Post in 2006, came after the No Child Left Behind Act required schools
with low academic performance to hire outside education companies to
provide free tutoring for low-performing students.

Groups like Save Our Kids, which provide what are known in the
education world as “supplemental educational services,” are paid by
local school districts per student for the tutoring.

School districts are given a cap for expenditures per-child for the
services. In Crittenden County, Earle School District can spend up to
about $1,600 per student for tutoring from groups like Save Our Kids
and West Memphis can spend up to about $1,400 per student, according
to the most recent available information from the U.S. Department of

In the 2008-2009 school year, 468 students in the West Memphis School
District participated in supplemental educational services, according
to information from the school district. West Memphis School District
was allocated about $682,000 for school choice-related transportation
and supplemental educational services for that school year.

Smith received about $90,000 from the Lee County School District in
2006, according to The Washington Post. Smith told the newspaper that
he paid tutors about $30 per hour.

At the time, Lee County School District Superintendent Wayne Thompson
and Lakeside Assistant Superintendent Billy Adams reportedly told The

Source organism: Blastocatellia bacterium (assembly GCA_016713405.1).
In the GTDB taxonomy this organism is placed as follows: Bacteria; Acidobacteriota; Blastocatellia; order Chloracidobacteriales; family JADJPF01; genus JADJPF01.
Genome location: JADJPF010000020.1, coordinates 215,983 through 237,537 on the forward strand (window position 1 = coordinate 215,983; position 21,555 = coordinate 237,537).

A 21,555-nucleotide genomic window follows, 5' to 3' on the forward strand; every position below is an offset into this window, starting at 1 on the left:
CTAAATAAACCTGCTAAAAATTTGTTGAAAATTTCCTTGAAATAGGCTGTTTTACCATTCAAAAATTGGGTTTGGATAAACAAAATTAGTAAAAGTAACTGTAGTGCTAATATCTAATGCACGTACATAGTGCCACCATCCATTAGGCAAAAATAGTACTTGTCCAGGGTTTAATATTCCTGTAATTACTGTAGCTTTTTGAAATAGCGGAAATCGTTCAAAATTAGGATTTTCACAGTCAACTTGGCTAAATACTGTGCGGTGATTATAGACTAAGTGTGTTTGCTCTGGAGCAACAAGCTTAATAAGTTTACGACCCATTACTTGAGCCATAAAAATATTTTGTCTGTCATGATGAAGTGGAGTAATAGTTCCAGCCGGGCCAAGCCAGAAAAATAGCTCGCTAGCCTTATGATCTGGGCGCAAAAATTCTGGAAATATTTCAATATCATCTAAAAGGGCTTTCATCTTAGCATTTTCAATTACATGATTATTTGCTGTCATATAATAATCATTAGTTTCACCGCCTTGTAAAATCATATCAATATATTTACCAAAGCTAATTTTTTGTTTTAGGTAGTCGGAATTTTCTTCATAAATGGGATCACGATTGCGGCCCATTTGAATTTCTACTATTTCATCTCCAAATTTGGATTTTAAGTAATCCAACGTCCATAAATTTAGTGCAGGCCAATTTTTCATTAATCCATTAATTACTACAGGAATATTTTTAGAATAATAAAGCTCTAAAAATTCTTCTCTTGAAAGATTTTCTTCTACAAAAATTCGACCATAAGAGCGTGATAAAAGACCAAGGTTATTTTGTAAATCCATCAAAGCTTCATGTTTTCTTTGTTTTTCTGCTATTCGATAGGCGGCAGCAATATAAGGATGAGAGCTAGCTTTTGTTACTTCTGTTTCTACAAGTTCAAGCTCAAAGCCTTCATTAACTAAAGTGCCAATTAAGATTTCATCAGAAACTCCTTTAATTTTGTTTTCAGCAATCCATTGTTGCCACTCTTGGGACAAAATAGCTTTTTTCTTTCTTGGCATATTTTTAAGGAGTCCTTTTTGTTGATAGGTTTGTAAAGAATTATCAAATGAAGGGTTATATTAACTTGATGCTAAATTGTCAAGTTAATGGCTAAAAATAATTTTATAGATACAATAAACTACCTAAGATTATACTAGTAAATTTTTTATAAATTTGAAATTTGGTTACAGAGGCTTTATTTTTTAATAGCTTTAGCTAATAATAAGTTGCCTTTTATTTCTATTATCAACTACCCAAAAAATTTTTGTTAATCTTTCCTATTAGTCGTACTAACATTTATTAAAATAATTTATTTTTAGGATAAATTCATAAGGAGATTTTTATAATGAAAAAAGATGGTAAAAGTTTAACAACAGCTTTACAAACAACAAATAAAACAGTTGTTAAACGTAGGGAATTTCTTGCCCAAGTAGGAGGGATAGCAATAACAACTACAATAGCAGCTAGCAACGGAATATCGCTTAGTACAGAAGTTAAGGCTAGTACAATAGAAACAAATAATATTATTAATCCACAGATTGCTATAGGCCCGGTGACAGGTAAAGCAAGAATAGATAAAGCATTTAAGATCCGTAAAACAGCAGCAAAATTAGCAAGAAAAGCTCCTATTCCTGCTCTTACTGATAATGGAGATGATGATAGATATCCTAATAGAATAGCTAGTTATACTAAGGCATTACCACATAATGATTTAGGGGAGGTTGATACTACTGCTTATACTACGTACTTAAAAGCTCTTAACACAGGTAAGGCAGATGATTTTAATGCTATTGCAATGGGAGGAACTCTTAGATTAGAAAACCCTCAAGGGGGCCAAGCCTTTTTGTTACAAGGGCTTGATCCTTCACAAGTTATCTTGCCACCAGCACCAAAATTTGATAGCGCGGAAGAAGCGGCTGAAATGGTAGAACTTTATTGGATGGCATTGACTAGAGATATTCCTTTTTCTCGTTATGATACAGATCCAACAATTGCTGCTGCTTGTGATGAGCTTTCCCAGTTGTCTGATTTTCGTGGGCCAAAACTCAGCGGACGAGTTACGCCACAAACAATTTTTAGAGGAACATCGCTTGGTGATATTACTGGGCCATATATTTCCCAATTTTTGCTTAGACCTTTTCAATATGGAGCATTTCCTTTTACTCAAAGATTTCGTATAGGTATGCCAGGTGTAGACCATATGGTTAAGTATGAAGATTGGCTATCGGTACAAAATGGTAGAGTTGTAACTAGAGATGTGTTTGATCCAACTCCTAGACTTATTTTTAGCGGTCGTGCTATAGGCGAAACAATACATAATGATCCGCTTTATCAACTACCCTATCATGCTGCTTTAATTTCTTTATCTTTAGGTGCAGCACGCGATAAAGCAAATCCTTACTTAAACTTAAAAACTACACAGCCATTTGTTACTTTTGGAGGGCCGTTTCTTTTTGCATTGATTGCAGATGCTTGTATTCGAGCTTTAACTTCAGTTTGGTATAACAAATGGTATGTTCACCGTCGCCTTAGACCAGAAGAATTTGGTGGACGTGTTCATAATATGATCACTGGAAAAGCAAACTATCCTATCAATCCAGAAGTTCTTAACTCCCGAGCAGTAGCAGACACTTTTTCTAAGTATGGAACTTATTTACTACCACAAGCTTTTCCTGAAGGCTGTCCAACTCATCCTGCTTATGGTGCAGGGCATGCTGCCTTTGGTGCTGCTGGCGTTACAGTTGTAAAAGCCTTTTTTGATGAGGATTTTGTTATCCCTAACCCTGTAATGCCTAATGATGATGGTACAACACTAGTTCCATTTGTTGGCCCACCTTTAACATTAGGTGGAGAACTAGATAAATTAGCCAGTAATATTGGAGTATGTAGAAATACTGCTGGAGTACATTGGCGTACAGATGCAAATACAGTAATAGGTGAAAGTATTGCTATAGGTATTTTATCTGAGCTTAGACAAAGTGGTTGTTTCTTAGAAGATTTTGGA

Washington Post that they were frustrated that Smith used teachers
from the school district who were prevented from tutoring directly for
the school system.

“We have someone who comes in, basically does not have any real
educational background, and hires our teachers who already have been
on the job and haven’t been able to do the job either,” the newspaper
quoted Thompson as saying.

Save Our Kids has been included as one of the Arkansas Department of
Education’s state-approved supplemental educational services every
year since 2004, but Smith’s nonprofit was not included in a list
released last week of the state’s 64 approved tutoring services for
the 2010-2011 school year.

Smith has said that he was motivated to assist low proficiency
students after his own struggles in the classroom. He has said he
planned to focus on educational issues while in the state legislature.
“God’s vision for me was to help bring low proficiency kids —
motivating low-income kids — to do better,” Smith said in March. “I’m
not jumping into politics just to be known as a politician. I have
been working in schools in Earle, West Memphis and Turrell, areas that
allow my program to work with them. I want to bring people together to
see the vision that God has given me.”

Numerous attempts to reach Smith for comment on this series have been


By Trip Cook

If law enforcement and the state ethics commission couldn’t find Fred
Smith at the Crawfordsville address he provided on his candidacy
forms, can anyone find him there?

Public records and anecdotal evidence suggest that finding Smith at
106 Green Street in Crawfordsville, the address he provided on some of
his candidacy forms, may be extremely difficult.

The recent attempt by the Arkansas Ethics Commission and Crittenden
County Sheriff’s Department to find the Democratic Party nominee for